And this sensitivity is easy to misunderstand, to mess up, to simply not recognize. Such was the case of filmmaker Ingmar Bergman in some of his less renowned work, most frustratingly his first film Crisis (1946). Kierkegaard’s influence on Bergman seems quite obvious (his most famous film literally follows a knight of faith to the edges of belief and rationality), although in the case of Crisis, it is completely misunderstood. The film follows a small cast of characters, the young Nelly, her mother Jenny and the seductive aesthete Jack. Nelly has been raised in the countryside, but her mother arrives in the beginning to take her to the city, where she excitedly gets a job in her mothers beauty salon. Initially enraptured by city life after her quiet, rural town upbringing, she is eventually seduced by Jack who mirrors Johnannes so much it’s impossible to imagine Bergman didn’t have him in mind. His speech to Jenny at the train station where he says he feels as if he is too light and transparent to have any real existence in this world mirrors Johannes’ claim that he is able to doubt everything and believe nothing (KW III, 23). After seducing Nelly, he is caught by Jenny and leaves the two of them, only to kill himself in the street. This would be traumatizing for anyone, especially a young woman only recently brought to the city who’d been excitedly making friends and finding herself, only to have such a catastrophe interrupt the whole process. It’s disturbing, but also undeniably good drama, and we can see hints of Bergman finding his authorial voice, his ability to pose profound existential questions in the form of personal narratives, to open spaces for sincere doubt and soul-searching without demanding easy answers. It wasn’t quite there though this early in his career, as the film ends with Nelly returning to her small town, having had enough of the city and so deciding to return to the simplicity of rural living. The final scene shows her out on a friendly walk with her friend Ulf, who had confessed his interest in her at the beginning of the film and encouraged her to stay with him. He’s established and emotionally stable, and so Nelly returning to the small town to pursue the stable banker is, to put it lightly, a change of plans after her hectic and adventurous fling with the city.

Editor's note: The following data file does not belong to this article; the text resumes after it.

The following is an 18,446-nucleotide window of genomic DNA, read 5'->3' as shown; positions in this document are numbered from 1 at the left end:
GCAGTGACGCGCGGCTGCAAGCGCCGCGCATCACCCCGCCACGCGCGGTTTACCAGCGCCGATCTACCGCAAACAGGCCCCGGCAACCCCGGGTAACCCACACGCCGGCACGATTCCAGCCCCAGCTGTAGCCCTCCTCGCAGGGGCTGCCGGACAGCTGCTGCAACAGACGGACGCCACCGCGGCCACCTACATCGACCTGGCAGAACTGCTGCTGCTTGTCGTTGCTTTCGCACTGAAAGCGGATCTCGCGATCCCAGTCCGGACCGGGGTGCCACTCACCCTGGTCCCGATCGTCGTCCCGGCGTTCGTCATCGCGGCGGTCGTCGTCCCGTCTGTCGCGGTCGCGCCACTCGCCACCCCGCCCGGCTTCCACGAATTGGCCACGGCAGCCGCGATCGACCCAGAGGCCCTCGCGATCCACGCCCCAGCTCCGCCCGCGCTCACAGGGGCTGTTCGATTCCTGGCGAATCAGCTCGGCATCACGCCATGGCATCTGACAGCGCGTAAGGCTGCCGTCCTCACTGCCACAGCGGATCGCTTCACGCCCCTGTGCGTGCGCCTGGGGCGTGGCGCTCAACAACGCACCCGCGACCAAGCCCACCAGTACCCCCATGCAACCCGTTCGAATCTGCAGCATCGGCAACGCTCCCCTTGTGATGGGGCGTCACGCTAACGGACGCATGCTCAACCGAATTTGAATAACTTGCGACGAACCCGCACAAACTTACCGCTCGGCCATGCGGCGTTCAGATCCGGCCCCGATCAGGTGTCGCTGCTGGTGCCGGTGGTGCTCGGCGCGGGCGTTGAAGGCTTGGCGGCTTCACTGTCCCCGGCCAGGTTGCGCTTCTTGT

This ending is terrible, and Bergman at what I would argue is his worst. The film as a whole is compelling, probing engaging characters bouncing off one another in situations of psychological and moral ambiguity, but the final scene abandons it all in favor of a simplicity that is not earned. Bergman is not ready to maintain the ambiguity and uncertainty of The Seventh Seal or Through a Glass Darkly, but the positive ending is not earned as in A Winter’s Light. The ending is not a climax so much as an entirely new film stitched onto the end, and the tonal shift is so abrupt I am tempted to say it’s meant to be taken ironically, as in Ibsen’s Pillars of the Community. Wittingly or not, however, what this ending does is erase and cover up what Kierkegaard was trying to uncover. Nelly, like Regine Olsen or Cordelia or Johannes’ ‘silhouettes’, has been stimulated, invested in the city, modernity, Jack, only to have it all collapse, bringing her in with it and setting in motion a ceaseless searching for what happened. Perhaps this is Bergman’s acknowledgment of the fact that this reflective sorrow is unportrayable in art, but the retreat still feels cowardly.

And the unportrayability seems false, or at least misleading. Kierkegaard found a way, albeit an abstract and indirect one (writing out a commentary of other texts under a pseudonym as a way of processing his own life), and even if the attempt doesn’t reach a final closure (how could it?), it at least gives us scaffolding on which to work with, to start looking for a motion that gives few, if any, external signs, as well as seeing pain in those we assumed simply had nothing to say. For the longest time, this was me, circling around failed relationships and missed emotional opportunities, unable to say anything about them but undeniably held back by the motions they had quietly set off. Those motions can be powerful and destructive, but they are not eternal or inevitable, so long as we know where and how to look for them.

The difficulty of finding these motions is again brought up a couple years later in Stages in Life’s Way. The first two sections mostly repeat the same themes of Either/Or, so don’t need to be discussed in great detail here. The truly ‘new’ content of this book is another found diary, this one belonging to some unknown ‘anyone’ (the author is referred to as Quidam, Latin for nobody, or a person of no significance). It is found in the bottom of a lake, one filled with reeds so that it’s difficult to actually paddle in and see through. The box is accidentally stumbled upon by a fishing lure, pulled to the surface and found to be locked. Upon being forced upon, the key is found inside: of this, the commentator adds “Inclosing reserve is always turned inward that way.” (KW XI, 189) This term deserves attention, since it will appear throughout the diary, but the original Danish, Indeslutethed, mirrors the description of the lake it was found in, an area that appears to be inclosed (indesluttet) by  all the overgrown reeds. The story in the diary bears this out, again written by a young man wrestling with a doomed love, although this one is not doomed out of malice but goodwill, the writer suspecting that their persona, their melancholy, their inclosing reserve, makes them unsuitable for marriage. The young girl’s best interest in mind, he aspires to push her away in such a way that she will decidedly not be stuck circling around the memory of him for the rest of her life. While there’s a hint of sexism here as well (much more worrying to me than the usual target essay “In Vino Veritas”), read sympathetically and philosophically, we get the development of the idea that Kierkegaard is deeply concerned for our capacity to wound each other, even unintentionally, and the near undetectable forms those wounds can take.